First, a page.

Main Article Content

Katherine Bullock



This issue was put together as we moved into a new year (according to the
Gregorian calendar, that is). This year, the New Year holiday coincided with
the hajj and Eid al-Adha (Day of Sacrifice) celebrations. That such important
Muslim celebrations closely followed Hannukah and Christmas was a
wonderful reminder of the benefits and importance of interfaith harmony
and mutual understanding. Though each holy day has a slightly different
focus – Hannukah commemorates the Temple’s rededication and the miracle
of the burning oil, Christmas celebrates Jesus’ (pbuh) birth, and Eid al-
Adha commemorates Prophet Ibrahim’s (pbuh) obedience to God (swt) by
showing his willingness to sacrifice his son Ismail (pbuh) – each event consists
of a joyous string of rituals that bring families and congregations
together. To borrow a metaphor from mathematics, inside each concentric
circle (the faith) there was peace, joy, and family happiness. And since
these circles overlapped in time, it was a wonderful chance to share what
was going on in one circle with those in the other circles – overlapping concentric
In many places, interfaith groups took advantage of this overlap. But as
most people are not involved in interfaith groups, the positive potential of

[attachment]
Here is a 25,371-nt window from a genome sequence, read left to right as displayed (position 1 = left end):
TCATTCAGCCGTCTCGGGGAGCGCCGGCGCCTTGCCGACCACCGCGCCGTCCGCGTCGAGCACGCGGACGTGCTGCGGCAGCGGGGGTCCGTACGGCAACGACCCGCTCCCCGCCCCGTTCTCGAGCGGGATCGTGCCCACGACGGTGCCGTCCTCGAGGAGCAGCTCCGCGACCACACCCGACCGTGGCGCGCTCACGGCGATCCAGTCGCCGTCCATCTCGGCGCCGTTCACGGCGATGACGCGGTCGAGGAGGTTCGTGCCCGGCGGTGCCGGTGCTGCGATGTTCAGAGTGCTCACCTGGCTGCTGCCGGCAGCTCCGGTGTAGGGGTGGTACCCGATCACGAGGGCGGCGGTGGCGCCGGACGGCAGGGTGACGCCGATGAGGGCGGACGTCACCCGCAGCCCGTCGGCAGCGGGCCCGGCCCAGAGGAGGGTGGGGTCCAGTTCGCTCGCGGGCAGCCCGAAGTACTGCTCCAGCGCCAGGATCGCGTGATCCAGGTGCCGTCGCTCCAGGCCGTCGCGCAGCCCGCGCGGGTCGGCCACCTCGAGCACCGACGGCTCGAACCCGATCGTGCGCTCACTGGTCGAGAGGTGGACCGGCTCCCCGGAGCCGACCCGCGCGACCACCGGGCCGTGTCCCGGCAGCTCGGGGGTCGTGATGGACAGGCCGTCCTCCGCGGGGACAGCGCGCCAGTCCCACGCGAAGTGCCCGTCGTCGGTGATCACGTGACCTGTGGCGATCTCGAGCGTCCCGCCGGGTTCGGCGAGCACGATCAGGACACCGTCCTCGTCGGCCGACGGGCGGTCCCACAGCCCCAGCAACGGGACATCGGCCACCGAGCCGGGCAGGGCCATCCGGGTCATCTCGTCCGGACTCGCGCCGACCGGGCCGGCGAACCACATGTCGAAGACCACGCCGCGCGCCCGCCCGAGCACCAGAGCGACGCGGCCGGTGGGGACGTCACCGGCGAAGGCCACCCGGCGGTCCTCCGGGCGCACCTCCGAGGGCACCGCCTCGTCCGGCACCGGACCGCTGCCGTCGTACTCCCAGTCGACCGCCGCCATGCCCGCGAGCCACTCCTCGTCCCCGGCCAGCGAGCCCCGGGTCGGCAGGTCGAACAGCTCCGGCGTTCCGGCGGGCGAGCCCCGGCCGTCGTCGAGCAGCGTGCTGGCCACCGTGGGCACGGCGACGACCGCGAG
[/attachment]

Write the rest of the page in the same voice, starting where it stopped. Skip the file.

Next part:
good interfaith relations was cancelled by dissension over seemingly trivial
matters: whether to wish people “Merry Christmas,” to call the school
vacation the “Christmas” or the “winter” holidays, and to call the pine trees
erected in public squares “Christmas trees.”
A wide-ranging and very public debate over whether a store employee
should say “Merry Christmas” to a customer becomes a flashpoint of tension,
because a society lives out its traditions in these customary greetings,
practices, and terminologies. In addition, the traditions it chooses to honor
connect adults to their childhood and their ancestors. These small traditions
embody (or at least are thought to embody) an essential identity, values that
a society holds dear. So even though for many people Christmas has lost its
religious significance, its celebratory aspect remains salient. Although many
observant Christians feel offended by this holiday’s growing materialism,
nevertheless at this time of year, both religious and non-religious people
come together and experience a sense of unity and togetherness ...

Abstract 51 | PDF Downloads 52

Most read articles by the same author(s)

1 2 3 4 > >>